Belittling Carl Sagan’s scientific achievements would be like questioning Henry Kissinger’s diplomatic skills. A professor of astronomy and space sciences at Cornell University, Sagan also directed the Laboratory for Planetary Studies. In his 20s, he hypothesized that certain radio emissions from Venus were caused by a very hot (900 degrees Fahrenheit) Venusian atmosphere—a hypothesis confirmed years later by observations from spacecraft. He also did pioneering research on the Martian atmosphere, worked with NASA on several interplanetary missions, and unflaggingly promoted SETI, the Search for ExtraTerrestrial Intelligence. That pursuit, due to its highly speculative nature, was not always considered serious science by many in academia. But the recent discovery of extrasolar planets—planets outside our solar system—has silenced many critics.

In fairness to Sagan’s detractors, I must admit that some of his ideas were not always impeccably scientific or politically neutral. His propagation of the so-called “nuclear winter” theory bordered on doomsday demagoguery. There were reputable scientists who—correctly—challenged the assumptions behind that theory.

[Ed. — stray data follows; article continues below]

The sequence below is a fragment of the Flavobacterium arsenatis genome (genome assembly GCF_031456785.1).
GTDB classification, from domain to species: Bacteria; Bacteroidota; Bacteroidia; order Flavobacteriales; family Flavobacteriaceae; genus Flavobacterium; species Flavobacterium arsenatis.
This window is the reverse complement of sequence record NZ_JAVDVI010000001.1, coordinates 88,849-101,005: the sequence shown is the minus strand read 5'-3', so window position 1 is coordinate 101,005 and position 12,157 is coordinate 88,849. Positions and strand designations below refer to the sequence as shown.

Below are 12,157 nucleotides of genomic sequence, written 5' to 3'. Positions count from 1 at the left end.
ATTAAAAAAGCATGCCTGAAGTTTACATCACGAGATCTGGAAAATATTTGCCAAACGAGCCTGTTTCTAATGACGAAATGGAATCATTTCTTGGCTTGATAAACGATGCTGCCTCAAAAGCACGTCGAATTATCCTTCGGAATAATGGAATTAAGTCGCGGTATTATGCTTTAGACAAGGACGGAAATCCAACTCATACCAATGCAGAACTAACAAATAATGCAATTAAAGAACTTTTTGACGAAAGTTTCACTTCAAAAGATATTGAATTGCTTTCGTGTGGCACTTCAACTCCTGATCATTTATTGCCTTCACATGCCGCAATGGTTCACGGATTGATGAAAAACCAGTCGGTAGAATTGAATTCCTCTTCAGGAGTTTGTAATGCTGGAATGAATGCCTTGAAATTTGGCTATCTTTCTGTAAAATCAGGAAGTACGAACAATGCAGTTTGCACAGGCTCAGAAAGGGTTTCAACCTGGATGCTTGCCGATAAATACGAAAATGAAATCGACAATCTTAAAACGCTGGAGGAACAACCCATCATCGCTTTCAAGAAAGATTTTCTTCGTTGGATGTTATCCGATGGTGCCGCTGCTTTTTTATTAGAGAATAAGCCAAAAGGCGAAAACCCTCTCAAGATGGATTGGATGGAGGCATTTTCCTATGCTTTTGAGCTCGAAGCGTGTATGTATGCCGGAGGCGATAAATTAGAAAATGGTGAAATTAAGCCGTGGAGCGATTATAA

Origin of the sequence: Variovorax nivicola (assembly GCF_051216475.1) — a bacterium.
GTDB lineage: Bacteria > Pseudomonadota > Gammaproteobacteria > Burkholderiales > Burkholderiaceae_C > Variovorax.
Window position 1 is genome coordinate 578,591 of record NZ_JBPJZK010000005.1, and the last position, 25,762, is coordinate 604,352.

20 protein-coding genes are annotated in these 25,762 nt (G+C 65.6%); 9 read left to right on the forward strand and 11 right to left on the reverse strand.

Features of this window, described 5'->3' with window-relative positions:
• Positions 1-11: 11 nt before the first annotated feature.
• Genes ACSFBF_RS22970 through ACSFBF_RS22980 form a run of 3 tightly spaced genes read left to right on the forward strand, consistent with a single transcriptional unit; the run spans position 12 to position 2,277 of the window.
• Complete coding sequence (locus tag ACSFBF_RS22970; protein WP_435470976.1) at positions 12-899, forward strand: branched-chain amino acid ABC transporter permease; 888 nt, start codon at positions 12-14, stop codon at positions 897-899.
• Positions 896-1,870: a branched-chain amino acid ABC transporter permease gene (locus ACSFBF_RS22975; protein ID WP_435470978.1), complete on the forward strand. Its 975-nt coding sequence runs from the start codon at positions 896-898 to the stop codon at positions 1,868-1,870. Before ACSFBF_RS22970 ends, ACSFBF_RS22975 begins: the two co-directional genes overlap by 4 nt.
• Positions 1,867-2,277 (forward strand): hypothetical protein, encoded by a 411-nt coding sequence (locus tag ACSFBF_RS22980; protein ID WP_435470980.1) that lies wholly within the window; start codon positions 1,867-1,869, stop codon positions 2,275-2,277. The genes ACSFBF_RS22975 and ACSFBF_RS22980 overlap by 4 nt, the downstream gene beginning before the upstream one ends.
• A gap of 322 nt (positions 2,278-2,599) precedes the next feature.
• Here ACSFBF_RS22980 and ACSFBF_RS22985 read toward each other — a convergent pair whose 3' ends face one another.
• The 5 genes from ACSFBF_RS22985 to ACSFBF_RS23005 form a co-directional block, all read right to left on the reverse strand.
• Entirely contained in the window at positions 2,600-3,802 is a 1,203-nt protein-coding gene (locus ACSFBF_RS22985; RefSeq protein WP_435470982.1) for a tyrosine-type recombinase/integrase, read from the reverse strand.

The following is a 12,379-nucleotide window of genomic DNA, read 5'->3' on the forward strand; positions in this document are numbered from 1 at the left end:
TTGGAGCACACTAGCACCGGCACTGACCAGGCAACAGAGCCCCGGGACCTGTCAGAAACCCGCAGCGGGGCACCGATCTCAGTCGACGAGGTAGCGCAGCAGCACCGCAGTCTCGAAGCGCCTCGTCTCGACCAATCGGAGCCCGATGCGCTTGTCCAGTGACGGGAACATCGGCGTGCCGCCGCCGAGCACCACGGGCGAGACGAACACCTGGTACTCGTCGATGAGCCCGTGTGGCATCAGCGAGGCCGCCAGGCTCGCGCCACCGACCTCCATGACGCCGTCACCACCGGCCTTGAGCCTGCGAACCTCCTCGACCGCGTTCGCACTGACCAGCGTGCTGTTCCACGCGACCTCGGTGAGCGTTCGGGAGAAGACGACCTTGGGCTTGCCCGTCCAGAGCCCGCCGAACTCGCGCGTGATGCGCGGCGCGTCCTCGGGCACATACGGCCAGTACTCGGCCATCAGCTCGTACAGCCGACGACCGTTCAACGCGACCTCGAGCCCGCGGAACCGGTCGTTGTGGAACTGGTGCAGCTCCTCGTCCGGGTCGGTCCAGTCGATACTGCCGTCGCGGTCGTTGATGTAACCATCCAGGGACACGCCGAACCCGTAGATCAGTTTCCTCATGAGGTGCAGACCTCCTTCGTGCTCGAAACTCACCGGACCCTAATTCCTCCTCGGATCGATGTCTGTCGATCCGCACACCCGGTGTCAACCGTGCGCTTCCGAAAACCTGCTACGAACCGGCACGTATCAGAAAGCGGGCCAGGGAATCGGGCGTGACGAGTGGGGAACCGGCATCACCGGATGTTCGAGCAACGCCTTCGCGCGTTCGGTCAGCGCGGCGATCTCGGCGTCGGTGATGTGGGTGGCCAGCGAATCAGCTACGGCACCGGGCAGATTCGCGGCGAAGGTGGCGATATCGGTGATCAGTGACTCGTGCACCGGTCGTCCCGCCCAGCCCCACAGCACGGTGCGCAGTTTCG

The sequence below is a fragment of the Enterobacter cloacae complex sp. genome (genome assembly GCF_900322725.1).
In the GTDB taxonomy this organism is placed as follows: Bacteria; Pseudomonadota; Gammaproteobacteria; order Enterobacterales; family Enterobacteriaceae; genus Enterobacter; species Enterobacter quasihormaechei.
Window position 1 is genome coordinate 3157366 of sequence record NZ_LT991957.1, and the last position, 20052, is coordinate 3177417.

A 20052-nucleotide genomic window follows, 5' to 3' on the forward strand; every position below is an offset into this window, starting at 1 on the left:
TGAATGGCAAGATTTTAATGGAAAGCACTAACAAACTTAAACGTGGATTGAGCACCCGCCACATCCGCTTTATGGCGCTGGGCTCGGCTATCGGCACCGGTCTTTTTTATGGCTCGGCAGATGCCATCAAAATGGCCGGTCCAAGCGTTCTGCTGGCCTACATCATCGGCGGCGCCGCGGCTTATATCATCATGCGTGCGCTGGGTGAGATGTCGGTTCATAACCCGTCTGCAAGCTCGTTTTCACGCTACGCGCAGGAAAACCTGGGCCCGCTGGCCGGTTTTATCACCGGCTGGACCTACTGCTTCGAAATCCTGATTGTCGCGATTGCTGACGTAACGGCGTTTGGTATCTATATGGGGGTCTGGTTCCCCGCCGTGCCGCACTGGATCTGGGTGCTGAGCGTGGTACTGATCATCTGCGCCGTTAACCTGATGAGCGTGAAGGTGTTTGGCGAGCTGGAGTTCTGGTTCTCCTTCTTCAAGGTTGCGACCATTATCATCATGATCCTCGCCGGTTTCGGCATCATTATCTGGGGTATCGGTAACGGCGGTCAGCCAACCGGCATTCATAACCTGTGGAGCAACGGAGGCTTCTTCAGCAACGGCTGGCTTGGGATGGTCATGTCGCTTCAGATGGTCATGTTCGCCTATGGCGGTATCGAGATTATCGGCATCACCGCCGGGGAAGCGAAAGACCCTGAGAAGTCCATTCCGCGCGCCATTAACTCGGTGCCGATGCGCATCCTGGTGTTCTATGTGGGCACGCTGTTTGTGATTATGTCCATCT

Nevertheless, Carl Sagan probably did more for public enthusiasm for science than 500 colleges and universities put together. I do not mean that as an indictment of the quality of higher education; rather, it is the quality of universities’ public science-awareness programs—programs that create enthusiasm in the local community for ongoing scientific projects—that leaves a lot to be desired. During the appearance of the Hale-Bopp comet, many colleges and universities with telescopes never even bothered to invite the public in for a look.

I still occasionally show my students episodes from Cosmos. And I know other teachers who do the same. The students enjoy them, which is remarkable, considering that the series was made before they were even born.

As you read this, two spacecraft—the Voyagers 1 and 2—have left our solar system and are hurtling through deep, dark space, eternally far from us. Aboard each of them is a message-laden phonograph record with sounds from Earth—sounds of us. The records are coated with gold and will last millions of years. Carl Sagan worked on those records, on the chance that they might one day be found by extraterrestrials.

If that happens, we will truly have made contact.

—Ian de Silva <</p>

A version of this article appeared in the April 01, 1998 edition of Teacher as Science Superstar